Data Destruction

Adversaries may perform data destruction over the course of an operation. The adversary may drop or create malware, tools, or other non-native files on a target system to accomplish this, potentially leaving behind traces of malicious activities. Such non-native files and other data may be removed over the course of an intrusion to maintain a small footprint or as a standard part of the post-intrusion cleanup process. [1]

Data destruction may also be used to render operator interfaces unable to respond and to disrupt response functions from occurring as expected. An adversary may also destroy data backups that are vital to recovery after an incident.

Standard file deletion commands are available on most operating system and device interfaces to perform cleanup, but adversaries may use other tools as well. Two examples are Windows Sysinternals SDelete and Active@ Killdisk.

ID: T0809
Sub-techniques:  No sub-techniques
Platforms: Control Server, Field Controller/RTU/PLC/IED, Human-Machine Interface
Contributors: Matan Dobrushin - Otorio
Version: 1.0
Created: 21 May 2020
Last Modified: 19 September 2022

Procedure Examples

ID Name Description

INCONTROLLER can wipe the memory of Omron PLCs and reset settings through the remote HTTP service.[2][3][4]

S0604 Industroyer

Industroyer has a destructive wiper that overwrites all ICS configuration files across the hard drives and all mapped network drives specifically targeting ABB PCM600 configuration files. [5]

S0607 KillDisk

KillDisk is able to delete system files to make the system unbootable and targets 35 different types of files for deletion. [6]


ID Mitigation Description
M0953 Data Backup

Utilize central storage servers for critical operations where possible (e.g., historians) and keep remote backups. For outstations, use local redundant storage for event recorders. Have backup control system platforms, preferably as hot-standbys to respond immediately to data destruction events. [7]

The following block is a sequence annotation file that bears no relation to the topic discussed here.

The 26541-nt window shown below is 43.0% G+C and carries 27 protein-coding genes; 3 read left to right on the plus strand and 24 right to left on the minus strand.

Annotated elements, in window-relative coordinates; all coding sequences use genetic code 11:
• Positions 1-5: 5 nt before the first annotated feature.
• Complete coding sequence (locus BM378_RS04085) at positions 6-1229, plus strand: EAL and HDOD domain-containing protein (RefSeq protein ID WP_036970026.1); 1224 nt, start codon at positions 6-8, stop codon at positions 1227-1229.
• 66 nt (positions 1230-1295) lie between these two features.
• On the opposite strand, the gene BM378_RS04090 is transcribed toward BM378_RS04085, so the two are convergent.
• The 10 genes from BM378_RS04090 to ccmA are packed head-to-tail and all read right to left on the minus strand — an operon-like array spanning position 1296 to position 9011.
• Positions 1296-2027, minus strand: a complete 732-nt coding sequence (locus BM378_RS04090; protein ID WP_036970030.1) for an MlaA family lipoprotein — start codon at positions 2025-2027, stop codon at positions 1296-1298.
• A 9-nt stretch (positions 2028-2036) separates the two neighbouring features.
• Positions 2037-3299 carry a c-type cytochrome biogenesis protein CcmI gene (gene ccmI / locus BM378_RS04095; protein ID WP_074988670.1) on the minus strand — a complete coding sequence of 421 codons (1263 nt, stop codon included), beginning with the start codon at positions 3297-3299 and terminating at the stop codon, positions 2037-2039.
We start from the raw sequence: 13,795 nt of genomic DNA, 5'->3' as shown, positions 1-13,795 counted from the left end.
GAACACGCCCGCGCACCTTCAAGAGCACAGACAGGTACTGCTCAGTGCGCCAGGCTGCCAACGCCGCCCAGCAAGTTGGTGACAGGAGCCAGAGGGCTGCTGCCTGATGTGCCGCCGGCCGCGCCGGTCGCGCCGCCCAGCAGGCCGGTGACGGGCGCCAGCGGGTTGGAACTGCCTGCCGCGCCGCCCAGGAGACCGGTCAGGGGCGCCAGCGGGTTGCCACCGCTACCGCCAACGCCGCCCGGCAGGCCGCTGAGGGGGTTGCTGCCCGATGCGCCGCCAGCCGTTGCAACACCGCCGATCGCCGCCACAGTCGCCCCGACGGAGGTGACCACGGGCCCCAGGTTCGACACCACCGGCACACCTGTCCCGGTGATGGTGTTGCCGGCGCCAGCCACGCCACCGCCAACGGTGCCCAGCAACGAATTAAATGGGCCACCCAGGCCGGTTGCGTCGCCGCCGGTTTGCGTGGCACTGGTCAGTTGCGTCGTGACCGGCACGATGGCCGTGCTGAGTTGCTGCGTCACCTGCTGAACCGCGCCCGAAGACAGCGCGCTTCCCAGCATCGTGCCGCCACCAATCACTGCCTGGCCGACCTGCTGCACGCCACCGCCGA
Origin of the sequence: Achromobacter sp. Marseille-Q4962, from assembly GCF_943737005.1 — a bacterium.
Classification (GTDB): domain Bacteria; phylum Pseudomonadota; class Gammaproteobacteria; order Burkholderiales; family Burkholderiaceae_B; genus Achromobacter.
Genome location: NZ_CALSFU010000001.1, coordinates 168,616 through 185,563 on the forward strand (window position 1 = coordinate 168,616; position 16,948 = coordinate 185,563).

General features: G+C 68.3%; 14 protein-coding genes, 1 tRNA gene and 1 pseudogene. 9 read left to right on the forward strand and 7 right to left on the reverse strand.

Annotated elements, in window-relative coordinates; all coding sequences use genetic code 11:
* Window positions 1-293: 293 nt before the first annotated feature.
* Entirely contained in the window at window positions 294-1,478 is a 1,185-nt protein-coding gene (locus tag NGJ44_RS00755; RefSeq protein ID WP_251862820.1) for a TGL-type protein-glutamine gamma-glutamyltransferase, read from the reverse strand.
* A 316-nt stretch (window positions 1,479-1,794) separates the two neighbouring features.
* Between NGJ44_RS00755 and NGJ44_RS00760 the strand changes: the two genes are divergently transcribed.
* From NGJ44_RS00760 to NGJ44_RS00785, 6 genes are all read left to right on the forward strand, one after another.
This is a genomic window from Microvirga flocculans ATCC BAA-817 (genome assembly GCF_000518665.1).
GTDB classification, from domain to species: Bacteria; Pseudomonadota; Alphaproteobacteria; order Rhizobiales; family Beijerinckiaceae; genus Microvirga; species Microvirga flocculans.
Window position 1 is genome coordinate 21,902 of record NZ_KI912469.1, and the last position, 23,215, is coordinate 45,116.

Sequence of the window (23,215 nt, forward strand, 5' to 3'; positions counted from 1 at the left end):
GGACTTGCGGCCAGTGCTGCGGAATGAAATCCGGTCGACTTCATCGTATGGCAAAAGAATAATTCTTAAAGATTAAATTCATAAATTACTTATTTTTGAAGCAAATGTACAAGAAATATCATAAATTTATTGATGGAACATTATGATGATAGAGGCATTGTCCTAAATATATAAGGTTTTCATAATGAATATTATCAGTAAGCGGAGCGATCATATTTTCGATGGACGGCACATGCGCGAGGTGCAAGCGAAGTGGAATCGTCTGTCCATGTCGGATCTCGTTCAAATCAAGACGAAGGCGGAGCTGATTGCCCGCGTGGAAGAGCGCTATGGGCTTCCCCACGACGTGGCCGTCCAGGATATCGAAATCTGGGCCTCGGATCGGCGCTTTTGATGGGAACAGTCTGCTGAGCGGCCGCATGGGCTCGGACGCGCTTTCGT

M0926 Privileged Account Management

Minimize permissions and access for service accounts to limit the information that may be impacted by malicious users or software. [7]

M0922 Restrict File and Directory Permissions

Protect files stored locally with proper permissions to limit opportunities for adversaries to impact data storage. [7]


ID Data Source Data Component Detects
DS0017 Command Command Execution

Monitor executed commands and arguments for binaries that could be involved in data destruction activity, such as SDelete.

DS0022 File File Deletion

Monitor for unexpected deletion of files.

File Modification

Monitor for changes made to a large quantity of files for unexpected modifications in both user directories and directories used to store programs and OS components (e.g., C:\Windows\System32).

DS0009 Process Process Creation

Monitor for newly executed processes of binaries that could be involved in data destruction activity, such as SDelete.